San Francisco is all about colour. The blue ocean, the red Golden Gate Bridge, the pretty pastel Painted Ladies, the street art, and rainbows representing LGBTQ rights that are ingrained in the city. Virtually everywhere you look is an Instagram-worthy moment.
But where will you find the best views in San Francisco? The places where you can virtually point your camera in any direction and take a stunning photo? Here’s the roundup, and some maps to help you pinpoint the best places to stop and take it all in!
Best Views in San Francisco
We all know that San Francisco is a very hilly place. And while that might be bad news for your legs, it’s great news for your eyes and your camera.
Those rolling hills that blanket the city make for beautiful vantage points to really drink in the city and it’s surrounds.
Golden Gate Bridge Public View Point
Everyone knows that the most iconic symbol of San Francisco is the Golden Gate Bridge. There are heaps of great places to see it from, like Battery Point, Fort Point, and Baker Beach to name a few.
My absolute favourite spot to capture it from though, is the Golden Gate Public view point, high above the bridge and the city at Marin Headlands.
If you’re lucky enough to be there on a not too foggy day, you’ll get a great view of the bridge and the city laid out before you. Think of the fog as a smoke machine. If you get there and it’s on, it just adds to the drama!
Palace of Fine Arts
This is one that you’re not going to want to miss, guaranteed. The Palace of Fine Arts was first constructed in 1915, then rebuilt in 1965.
With its own artificial lagoon, this is one grand “pergola”, completed in a style that wouldn’t be out of place in Europe.
16th Avenue Mosaic Steps
San Francisco wouldn’t be what it is today without community art groups and projects. There’s more coming, but this is by far, my favourite.
The 16th Avenue tiled steps was a mosaic and garden project that spans the steps between Moraga Street and 15th Avenue. They’re steep but I recommend climbing them because it’s difficult to take it all in from the bottom.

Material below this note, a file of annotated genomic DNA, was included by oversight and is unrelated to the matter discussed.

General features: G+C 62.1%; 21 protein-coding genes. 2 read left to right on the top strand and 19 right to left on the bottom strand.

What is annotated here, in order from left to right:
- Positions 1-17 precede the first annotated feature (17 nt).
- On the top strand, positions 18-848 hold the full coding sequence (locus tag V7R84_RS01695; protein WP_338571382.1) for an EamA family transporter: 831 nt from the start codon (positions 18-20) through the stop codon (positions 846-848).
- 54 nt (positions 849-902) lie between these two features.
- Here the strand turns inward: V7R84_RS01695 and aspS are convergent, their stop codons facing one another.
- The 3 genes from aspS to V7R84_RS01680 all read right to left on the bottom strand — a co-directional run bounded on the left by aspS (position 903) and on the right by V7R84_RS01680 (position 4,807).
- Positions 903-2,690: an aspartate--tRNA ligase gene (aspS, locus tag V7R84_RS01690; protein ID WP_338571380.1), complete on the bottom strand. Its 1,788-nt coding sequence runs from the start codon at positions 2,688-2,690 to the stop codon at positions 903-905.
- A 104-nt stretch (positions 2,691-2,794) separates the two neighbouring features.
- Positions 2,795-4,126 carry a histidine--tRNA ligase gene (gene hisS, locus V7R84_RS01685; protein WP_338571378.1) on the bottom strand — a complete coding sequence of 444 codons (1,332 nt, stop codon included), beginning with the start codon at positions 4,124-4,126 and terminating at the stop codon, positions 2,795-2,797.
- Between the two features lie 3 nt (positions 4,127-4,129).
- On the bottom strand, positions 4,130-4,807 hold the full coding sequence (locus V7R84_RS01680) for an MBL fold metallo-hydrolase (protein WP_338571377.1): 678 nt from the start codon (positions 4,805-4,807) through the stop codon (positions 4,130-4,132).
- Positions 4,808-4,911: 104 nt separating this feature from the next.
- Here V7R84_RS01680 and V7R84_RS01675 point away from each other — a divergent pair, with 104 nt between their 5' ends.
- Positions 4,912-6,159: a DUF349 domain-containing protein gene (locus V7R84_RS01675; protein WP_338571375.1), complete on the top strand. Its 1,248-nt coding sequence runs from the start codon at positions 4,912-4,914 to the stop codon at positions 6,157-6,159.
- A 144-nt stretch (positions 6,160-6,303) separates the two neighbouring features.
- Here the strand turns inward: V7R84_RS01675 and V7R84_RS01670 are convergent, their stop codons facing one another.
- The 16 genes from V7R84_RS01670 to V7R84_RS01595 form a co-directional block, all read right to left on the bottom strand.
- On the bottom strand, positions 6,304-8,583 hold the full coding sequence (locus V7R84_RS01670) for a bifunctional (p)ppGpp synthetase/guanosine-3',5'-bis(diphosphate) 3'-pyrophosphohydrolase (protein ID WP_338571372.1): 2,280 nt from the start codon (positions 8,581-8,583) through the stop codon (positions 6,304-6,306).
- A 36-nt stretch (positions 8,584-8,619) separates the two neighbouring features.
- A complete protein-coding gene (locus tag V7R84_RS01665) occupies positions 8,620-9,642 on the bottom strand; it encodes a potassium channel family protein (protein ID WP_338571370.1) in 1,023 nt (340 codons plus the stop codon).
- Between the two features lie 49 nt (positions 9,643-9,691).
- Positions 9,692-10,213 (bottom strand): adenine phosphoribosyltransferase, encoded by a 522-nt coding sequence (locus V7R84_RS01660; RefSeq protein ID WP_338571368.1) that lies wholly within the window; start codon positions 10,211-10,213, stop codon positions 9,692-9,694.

This one block stretch of Lombard Street, is known for its eight hairpin turns, over its steep incline.
It is a very popular stop for tourists, so remember to be safe while photographing Lombard Street. It’s easy to forget that this is a major thoroughfare that is busy with traffic.
As you can see, Coit Tower is a great vantage point from which to photograph the city. But you can also capture the tower and surrounding buildings from the Embarcadero.
It’s situated on Telegraph Hill, which also offers some fabulous view points. It’s a bit of a slog getting up there if you’re walking, but worth every second for the view.
The Painted Ladies
If you watched Full House as a child, then you’re familiar with the style of the Painted Ladies. The row of Victorian and Edwardian houses skirt Alamo Park and are a tourist flash point.
They’re the real deal when it comes to iconic San Francisco housing, and are one of the most photographed places in the city.
Lincoln Park Steps
There are a few tiled stairways in San Francisco, and the Lincoln Park steps are some of the most beautiful.
You’ll find this stairway on the western end of California Street, at Lincoln Park. And there’s only 52 steps from bottom-to-top, so you’ll be much less out of breath than if you climbed the 16th Avenue tiled steps.
It took two years seven years to complete the project, that was actually run in two phases.
If crowds don’t bother you, head over to Chinatown for a different view of San Francisco.
Grocers, dollar stores, souvenir shops and dim sum restaurants are crammed into Chinatown. But not as crammed as you’ll feel on the footpath.
Don’t be scared away by the people, there’s always great things to see and photograph here, including some stellar street art.
Stretching about 1000 feet above the city, and sitting almost dead center, you’ll find Twin Peaks.
This is the place to go for a true 360 degree view of San Francisco, that is almost unsurpassed. Be sure to check the weather before you visit. It can get foggy all the way up there.
The Alcatraz Ferry
Alcatraz is one of those must-do attractions, especially for film and history buffs. Keep your eyes peeled on the ferry ride over though.
Apart from the seagulls gliding along in the ferry’s wake, you’ll catch some beautiful views of the city from the bay. Boats on the water, bridges spanning the divide between the peninsula and East Bay, and Alcatraz Island itself.
Bonus: Alcatraz Island
This is a little bonus, because it’s similar to the Alcatraz Ferry view, but so much better when you visit in the spring and summer months.
When you’re almost done with your audio tour of Alcatraz, you’ll make your way to the guard’s quarters and hear a little bit about life as a guard on the island.
You’ll get the opportunity to step outside at that point, and this is the view you’ll be greeted with. If it’s a beautiful day, there will be lots of sailboats out on the Bay.
You can’t go past Castro District for colour, drama and excitement. The spirit of San Francisco lives in Castro.